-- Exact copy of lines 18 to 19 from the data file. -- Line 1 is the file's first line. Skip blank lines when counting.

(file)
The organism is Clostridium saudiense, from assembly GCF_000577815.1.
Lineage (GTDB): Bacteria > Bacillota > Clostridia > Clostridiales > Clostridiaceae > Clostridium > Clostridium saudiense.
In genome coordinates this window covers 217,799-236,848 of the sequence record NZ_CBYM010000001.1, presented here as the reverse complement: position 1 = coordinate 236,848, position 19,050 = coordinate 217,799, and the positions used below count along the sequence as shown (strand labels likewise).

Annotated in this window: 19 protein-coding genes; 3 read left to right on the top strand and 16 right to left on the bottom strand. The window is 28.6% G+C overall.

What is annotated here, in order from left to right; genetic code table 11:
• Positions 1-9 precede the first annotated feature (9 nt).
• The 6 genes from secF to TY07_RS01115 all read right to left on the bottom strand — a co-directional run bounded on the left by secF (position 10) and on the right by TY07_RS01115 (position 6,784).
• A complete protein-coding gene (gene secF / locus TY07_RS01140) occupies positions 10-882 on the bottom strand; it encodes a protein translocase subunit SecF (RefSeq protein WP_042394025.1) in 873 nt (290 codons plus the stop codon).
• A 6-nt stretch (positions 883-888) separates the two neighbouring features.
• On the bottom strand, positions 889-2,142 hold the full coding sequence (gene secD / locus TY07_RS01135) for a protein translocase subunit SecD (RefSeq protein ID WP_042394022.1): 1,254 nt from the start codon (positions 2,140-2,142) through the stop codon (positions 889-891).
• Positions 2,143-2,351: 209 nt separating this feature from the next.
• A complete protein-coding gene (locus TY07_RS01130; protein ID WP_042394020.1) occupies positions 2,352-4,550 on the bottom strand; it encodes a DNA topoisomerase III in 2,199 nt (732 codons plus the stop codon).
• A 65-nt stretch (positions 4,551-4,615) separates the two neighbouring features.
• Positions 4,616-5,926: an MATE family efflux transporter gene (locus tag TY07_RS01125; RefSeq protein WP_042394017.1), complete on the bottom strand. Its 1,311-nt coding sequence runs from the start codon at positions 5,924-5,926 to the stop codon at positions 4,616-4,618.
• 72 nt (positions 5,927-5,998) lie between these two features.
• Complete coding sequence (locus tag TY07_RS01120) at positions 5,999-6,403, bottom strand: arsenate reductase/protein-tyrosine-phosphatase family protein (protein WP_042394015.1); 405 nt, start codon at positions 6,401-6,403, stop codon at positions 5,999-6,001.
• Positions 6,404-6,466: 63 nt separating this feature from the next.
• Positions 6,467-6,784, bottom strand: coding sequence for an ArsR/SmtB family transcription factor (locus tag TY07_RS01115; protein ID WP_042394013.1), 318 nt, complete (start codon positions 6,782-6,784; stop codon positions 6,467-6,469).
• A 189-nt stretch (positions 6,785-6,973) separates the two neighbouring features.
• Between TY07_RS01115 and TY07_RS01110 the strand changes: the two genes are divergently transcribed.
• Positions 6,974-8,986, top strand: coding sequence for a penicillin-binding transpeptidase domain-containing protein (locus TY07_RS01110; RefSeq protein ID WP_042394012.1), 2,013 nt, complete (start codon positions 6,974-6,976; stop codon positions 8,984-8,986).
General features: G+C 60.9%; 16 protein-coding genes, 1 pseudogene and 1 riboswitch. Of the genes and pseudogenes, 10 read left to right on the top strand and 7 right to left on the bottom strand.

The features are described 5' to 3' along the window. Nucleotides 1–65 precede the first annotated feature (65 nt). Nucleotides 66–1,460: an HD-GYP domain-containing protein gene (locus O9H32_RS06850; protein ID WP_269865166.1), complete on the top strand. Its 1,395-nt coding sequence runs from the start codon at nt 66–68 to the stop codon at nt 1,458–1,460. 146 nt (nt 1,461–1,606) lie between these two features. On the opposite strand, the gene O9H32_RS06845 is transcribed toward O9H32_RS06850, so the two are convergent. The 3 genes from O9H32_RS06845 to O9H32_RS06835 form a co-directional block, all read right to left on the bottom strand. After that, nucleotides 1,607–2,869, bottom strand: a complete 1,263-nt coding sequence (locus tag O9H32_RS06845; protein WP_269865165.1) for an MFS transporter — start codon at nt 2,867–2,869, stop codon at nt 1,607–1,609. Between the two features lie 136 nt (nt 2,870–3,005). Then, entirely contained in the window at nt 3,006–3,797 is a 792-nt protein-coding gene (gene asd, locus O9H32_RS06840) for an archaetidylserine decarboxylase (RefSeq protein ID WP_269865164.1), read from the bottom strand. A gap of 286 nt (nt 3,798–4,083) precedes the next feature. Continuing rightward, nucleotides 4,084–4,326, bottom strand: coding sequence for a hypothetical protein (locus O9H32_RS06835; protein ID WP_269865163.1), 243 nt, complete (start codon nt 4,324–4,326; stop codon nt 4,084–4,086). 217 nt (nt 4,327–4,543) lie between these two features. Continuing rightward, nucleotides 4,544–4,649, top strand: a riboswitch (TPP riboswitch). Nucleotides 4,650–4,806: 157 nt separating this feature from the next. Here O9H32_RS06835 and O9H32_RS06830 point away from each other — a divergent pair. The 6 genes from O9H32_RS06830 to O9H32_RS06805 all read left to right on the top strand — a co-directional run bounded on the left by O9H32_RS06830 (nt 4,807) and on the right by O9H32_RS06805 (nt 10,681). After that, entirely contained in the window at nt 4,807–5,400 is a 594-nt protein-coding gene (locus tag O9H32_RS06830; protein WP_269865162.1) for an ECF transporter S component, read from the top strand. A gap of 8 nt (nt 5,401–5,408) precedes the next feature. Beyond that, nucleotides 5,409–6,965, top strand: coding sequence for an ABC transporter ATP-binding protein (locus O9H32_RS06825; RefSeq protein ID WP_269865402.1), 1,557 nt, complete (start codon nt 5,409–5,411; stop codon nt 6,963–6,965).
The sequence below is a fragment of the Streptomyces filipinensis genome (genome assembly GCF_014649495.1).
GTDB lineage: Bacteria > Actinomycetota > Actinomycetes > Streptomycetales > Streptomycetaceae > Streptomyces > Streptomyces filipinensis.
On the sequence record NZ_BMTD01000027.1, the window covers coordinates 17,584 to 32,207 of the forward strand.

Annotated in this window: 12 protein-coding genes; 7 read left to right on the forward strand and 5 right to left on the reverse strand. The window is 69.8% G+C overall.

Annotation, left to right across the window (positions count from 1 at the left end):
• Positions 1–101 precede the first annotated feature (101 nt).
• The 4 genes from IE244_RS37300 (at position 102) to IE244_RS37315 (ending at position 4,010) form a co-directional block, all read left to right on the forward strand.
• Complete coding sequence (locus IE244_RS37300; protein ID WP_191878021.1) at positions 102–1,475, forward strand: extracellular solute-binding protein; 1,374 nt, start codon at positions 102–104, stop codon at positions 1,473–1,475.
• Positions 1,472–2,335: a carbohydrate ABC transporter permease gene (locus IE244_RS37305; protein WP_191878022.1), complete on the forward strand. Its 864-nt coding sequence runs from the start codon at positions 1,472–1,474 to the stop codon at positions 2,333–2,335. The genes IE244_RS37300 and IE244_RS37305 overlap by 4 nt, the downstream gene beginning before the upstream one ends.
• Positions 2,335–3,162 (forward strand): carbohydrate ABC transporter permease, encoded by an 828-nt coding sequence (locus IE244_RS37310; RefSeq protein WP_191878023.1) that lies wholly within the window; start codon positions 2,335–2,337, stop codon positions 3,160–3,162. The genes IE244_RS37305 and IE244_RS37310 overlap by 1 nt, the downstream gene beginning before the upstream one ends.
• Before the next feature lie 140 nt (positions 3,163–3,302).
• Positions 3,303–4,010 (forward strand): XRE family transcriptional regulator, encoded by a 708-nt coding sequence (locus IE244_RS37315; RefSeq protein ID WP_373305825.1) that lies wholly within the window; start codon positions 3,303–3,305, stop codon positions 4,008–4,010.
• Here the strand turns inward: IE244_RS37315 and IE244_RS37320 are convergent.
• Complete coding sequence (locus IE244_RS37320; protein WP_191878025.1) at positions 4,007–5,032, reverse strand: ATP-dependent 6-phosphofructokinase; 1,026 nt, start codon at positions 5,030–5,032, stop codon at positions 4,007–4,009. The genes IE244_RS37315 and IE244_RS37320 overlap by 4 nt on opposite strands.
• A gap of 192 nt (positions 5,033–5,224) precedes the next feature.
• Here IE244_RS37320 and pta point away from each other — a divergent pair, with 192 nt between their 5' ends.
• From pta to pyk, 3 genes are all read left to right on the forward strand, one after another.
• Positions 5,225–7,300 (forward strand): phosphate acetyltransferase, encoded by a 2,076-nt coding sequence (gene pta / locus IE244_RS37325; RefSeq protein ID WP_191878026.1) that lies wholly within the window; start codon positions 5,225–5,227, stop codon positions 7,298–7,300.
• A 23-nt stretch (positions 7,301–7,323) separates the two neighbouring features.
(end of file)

• Positions 6,467-6,784, bottom strand: coding sequence for an ArsR/SmtB family transcription factor (locus tag TY07_RS01115; protein ID WP_042394013.1), 318 nt, complete (start codon positions 6,782-6,784; stop codon positions 6,467-6,469).
• A 189-nt stretch (positions 6,785-6,973) separates the two neighbouring features.